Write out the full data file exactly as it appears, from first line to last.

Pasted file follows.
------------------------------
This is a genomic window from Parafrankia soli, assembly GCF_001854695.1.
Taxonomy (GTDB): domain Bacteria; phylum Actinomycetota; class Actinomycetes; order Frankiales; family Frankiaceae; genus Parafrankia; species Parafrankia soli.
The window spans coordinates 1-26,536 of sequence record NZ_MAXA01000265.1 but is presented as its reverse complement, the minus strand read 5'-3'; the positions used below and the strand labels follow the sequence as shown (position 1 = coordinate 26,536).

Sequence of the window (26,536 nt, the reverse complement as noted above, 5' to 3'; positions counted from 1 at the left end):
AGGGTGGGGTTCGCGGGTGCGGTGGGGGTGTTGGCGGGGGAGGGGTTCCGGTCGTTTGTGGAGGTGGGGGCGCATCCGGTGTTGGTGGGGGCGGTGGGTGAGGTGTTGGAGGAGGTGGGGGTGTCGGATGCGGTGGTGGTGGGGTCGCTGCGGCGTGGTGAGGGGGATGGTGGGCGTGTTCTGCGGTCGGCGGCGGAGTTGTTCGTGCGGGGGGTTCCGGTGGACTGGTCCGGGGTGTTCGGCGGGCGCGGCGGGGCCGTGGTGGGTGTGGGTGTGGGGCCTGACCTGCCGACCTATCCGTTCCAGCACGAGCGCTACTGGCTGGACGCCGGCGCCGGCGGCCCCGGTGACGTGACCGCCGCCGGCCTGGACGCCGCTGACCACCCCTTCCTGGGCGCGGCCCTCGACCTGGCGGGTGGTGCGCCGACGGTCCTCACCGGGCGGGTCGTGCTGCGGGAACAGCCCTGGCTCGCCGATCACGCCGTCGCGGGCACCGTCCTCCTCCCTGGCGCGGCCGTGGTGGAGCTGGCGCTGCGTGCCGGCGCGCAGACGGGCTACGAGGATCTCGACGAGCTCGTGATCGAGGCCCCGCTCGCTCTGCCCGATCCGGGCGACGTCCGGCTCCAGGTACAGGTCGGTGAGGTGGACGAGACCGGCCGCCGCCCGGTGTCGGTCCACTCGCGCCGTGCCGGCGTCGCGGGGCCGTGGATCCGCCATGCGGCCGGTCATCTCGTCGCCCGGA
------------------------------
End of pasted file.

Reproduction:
This is a genomic window from Parafrankia soli, assembly GCF_001854695.1.
Taxonomy (GTDB): domain Bacteria; phylum Actinomycetota; class Actinomycetes; order Frankiales; family Frankiaceae; genus Parafrankia; species Parafrankia soli.
The window spans coordinates 1-26,536 of sequence record NZ_MAXA01000265.1 but is presented as its reverse complement, the minus strand read 5'-3'; the positions used below and the strand labels follow the sequence as shown (position 1 = coordinate 26,536).

Sequence of the window (26,536 nt, the reverse complement as noted above, 5' to 3'; positions counted from 1 at the left end):
AGGGTGGGGTTCGCGGGTGCGGTGGGGGTGTTGGCGGGGGAGGGGTTCCGGTCGTTTGTGGAGGTGGGGGCGCATCCGGTGTTGGTGGGGGCGGTGGGTGAGGTGTTGGAGGAGGTGGGGGTGTCGGATGCGGTGGTGGTGGGGTCGCTGCGGCGTGGTGAGGGGGATGGTGGGCGTGTTCTGCGGTCGGCGGCGGAGTTGTTCGTGCGGGGGGTTCCGGTGGACTGGTCCGGGGTGTTCGGCGGGCGCGGCGGGGCCGTGGTGGGTGTGGGTGTGGGGCCTGACCTGCCGACCTATCCGTTCCAGCACGAGCGCTACTGGCTGGACGCCGGCGCCGGCGGCCCCGGTGACGTGACCGCCGCCGGCCTGGACGCCGCTGACCACCCCTTCCTGGGCGCGGCCCTCGACCTGGCGGGTGGTGCGCCGACGGTCCTCACCGGGCGGGTCGTGCTGCGGGAACAGCCCTGGCTCGCCGATCACGCCGTCGCGGGCACCGTCCTCCTCCCTGGCGCGGCCGTGGTGGAGCTGGCGCTGCGTGCCGGCGCGCAGACGGGCTACGAGGATCTCGACGAGCTCGTGATCGAGGCCCCGCTCGCTCTGCCCGATCCGGGCGACGTCCGGCTCCAGGTACAGGTCGGTGAGGTGGACGAGACCGGCCGCCGCCCGGTGTCGGTCCACTCGCGCCGTGCCGGCGTCGCGGGGCCGTGGATCCGCCATGCGGCCGGTCATCTCGTCGCCCGGA